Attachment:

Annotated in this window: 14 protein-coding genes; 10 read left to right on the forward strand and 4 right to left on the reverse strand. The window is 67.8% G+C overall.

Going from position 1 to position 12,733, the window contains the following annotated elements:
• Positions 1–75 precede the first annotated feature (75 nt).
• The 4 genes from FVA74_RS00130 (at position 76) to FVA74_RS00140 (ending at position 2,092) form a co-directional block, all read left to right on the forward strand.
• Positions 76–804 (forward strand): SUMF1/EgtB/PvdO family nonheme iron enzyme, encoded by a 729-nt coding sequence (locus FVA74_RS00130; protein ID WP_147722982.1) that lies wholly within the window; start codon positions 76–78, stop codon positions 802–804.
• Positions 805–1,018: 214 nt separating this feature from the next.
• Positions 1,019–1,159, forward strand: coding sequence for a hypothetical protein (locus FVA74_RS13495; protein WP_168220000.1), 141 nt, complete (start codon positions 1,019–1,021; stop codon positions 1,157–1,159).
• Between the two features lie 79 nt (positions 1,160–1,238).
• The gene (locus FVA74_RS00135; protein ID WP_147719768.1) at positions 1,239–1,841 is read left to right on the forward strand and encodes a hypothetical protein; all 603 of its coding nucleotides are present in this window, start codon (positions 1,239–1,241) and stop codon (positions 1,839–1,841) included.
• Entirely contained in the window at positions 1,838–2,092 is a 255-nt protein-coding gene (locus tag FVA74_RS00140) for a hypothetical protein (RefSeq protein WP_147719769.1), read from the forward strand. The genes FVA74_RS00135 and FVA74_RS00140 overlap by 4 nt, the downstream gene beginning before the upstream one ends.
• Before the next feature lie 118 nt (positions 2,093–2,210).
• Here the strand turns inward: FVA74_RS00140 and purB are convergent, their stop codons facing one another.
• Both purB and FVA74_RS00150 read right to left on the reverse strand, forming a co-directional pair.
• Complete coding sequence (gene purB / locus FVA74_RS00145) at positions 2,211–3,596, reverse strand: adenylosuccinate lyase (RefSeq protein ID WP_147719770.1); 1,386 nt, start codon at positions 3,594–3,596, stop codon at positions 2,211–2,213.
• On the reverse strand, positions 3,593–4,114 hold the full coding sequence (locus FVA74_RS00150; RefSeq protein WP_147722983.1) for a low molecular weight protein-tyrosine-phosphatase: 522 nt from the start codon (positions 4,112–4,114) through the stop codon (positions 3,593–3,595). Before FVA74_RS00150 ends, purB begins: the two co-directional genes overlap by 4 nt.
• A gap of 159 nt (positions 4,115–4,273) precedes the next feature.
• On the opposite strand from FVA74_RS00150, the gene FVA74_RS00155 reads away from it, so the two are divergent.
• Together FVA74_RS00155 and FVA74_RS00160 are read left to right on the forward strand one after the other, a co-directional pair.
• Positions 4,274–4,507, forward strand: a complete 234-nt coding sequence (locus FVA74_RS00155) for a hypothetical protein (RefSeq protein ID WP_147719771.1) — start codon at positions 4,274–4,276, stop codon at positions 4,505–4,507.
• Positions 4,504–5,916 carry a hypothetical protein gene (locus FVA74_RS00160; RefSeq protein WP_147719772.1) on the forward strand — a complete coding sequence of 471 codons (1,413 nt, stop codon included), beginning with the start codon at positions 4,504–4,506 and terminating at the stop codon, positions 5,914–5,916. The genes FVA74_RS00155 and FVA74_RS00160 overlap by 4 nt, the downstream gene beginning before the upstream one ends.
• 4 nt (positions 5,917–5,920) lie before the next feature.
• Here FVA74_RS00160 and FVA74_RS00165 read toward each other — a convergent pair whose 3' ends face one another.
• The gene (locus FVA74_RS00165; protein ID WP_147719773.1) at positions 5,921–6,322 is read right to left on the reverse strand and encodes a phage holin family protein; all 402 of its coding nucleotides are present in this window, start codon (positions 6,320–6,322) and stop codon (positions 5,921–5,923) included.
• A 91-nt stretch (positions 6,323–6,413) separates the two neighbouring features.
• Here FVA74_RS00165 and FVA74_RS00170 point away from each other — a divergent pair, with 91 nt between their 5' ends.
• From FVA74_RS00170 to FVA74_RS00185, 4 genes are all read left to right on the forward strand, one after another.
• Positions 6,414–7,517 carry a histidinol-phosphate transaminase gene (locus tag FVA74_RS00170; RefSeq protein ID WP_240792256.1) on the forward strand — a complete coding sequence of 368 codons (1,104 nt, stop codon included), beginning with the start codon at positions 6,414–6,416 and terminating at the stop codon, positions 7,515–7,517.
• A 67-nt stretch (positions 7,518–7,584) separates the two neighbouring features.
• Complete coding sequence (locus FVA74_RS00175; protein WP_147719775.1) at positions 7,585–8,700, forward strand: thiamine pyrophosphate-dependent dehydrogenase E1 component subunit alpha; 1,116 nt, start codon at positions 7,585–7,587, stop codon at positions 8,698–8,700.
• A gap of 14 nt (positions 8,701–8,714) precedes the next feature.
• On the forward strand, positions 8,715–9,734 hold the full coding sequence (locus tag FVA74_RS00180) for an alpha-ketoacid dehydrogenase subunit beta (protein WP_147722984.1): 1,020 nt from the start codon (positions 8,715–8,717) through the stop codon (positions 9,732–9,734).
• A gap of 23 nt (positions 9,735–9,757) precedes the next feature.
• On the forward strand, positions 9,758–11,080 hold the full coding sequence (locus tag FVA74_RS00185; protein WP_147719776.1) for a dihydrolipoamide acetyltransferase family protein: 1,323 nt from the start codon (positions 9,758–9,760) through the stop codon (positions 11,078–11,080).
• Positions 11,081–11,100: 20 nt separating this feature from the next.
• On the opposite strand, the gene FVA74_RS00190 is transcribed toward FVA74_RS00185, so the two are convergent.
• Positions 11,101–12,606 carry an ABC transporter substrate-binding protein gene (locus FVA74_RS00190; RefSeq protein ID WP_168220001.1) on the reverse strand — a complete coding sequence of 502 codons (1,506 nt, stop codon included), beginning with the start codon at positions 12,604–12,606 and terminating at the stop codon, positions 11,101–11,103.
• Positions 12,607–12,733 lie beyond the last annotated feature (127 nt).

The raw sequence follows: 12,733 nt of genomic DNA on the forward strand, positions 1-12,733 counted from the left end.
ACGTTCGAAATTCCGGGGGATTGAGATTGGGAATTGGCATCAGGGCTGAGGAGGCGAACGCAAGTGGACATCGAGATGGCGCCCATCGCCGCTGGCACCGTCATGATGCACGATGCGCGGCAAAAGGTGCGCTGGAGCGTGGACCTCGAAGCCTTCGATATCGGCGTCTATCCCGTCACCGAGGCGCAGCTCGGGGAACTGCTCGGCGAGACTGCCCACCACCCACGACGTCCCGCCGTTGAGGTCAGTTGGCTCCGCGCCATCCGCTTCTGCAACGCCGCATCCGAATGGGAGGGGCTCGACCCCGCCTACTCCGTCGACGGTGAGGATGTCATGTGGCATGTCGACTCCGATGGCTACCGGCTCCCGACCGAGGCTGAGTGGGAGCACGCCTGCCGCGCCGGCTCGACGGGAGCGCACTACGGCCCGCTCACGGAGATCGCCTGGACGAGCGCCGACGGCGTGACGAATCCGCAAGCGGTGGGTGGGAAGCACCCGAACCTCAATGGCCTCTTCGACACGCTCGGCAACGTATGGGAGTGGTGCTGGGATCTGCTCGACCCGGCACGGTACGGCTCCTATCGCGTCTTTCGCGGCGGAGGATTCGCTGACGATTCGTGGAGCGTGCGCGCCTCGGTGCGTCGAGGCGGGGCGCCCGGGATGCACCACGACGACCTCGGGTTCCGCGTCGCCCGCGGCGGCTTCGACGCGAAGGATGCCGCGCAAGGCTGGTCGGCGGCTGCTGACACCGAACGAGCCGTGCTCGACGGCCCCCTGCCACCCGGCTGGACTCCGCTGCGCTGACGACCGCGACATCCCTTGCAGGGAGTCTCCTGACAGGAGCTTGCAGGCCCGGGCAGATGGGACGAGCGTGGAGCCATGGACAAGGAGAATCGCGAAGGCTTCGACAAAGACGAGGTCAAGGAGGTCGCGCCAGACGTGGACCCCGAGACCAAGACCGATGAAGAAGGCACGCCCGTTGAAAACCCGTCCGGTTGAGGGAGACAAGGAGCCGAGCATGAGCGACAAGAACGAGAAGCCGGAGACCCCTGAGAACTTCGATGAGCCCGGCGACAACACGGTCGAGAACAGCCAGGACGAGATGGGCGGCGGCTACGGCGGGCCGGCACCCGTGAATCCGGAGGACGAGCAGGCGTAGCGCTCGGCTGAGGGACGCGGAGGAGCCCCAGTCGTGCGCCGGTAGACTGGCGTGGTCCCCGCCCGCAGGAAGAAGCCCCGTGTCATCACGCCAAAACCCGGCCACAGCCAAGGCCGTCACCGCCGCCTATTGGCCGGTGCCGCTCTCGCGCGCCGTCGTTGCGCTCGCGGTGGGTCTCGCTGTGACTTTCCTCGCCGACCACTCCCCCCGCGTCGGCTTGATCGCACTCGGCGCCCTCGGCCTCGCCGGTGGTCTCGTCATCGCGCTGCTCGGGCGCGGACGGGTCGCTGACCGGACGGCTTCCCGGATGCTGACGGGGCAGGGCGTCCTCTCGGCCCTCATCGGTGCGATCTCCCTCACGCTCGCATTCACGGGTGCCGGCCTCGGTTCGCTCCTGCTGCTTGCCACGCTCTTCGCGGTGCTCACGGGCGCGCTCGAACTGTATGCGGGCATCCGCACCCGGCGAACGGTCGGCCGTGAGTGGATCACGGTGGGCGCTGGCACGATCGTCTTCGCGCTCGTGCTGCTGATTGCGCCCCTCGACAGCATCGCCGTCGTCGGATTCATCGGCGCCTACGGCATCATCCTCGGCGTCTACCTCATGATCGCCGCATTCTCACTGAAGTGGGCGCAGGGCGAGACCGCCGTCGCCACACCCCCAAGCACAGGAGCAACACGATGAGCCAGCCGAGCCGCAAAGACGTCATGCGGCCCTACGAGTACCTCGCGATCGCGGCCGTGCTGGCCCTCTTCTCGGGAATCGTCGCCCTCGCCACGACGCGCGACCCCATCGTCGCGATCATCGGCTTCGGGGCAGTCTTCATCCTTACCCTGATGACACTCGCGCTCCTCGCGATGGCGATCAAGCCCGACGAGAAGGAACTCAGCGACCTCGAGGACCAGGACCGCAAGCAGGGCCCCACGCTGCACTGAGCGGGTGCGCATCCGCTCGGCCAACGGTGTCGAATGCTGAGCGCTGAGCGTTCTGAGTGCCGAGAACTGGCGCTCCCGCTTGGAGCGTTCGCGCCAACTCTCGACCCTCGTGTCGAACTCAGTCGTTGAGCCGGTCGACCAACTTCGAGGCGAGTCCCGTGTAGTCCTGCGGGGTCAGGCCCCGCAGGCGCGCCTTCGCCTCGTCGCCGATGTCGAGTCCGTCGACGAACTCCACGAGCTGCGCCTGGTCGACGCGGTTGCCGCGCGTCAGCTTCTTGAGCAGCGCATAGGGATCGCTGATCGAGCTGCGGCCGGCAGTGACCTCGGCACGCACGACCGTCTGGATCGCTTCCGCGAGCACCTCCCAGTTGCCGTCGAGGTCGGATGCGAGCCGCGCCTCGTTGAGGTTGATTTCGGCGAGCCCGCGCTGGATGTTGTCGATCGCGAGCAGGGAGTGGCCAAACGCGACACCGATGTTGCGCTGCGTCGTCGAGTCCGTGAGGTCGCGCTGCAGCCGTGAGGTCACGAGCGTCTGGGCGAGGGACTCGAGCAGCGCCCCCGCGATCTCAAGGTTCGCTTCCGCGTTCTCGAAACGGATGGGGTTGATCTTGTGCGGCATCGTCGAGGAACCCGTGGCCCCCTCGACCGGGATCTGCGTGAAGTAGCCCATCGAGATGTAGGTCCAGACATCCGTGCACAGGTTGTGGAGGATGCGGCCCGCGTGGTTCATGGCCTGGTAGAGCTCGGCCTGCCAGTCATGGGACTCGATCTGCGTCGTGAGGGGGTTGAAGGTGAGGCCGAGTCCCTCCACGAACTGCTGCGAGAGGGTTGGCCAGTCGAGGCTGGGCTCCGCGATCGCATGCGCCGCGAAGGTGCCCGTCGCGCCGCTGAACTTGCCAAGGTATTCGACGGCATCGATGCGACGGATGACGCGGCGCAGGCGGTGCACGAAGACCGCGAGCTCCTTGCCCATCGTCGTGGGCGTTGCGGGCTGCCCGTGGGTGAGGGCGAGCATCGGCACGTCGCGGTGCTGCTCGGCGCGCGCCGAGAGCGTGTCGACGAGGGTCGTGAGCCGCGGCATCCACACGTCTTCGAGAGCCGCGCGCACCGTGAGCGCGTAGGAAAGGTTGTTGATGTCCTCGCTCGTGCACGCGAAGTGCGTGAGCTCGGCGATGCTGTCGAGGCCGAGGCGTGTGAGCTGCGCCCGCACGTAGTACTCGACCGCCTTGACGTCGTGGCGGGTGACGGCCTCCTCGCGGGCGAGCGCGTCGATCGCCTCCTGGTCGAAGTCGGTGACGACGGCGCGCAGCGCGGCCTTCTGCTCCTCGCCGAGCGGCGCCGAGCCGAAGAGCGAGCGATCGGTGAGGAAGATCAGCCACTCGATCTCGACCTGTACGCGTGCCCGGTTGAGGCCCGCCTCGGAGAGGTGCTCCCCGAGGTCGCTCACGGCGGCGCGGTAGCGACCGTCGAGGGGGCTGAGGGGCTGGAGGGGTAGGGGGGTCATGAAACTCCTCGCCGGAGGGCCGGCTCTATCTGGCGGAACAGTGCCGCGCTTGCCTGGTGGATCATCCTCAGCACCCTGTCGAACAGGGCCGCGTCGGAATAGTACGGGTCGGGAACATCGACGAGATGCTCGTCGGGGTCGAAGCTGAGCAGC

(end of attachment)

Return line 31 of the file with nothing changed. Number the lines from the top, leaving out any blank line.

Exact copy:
• On the forward strand, positions 8,715–9,734 hold the full coding sequence (locus tag FVA74_RS00180) for an alpha-ketoacid dehydrogenase subunit beta (protein WP_147722984.1): 1,020 nt from the start codon (positions 8,715–8,717) through the stop codon (positions 9,732–9,734).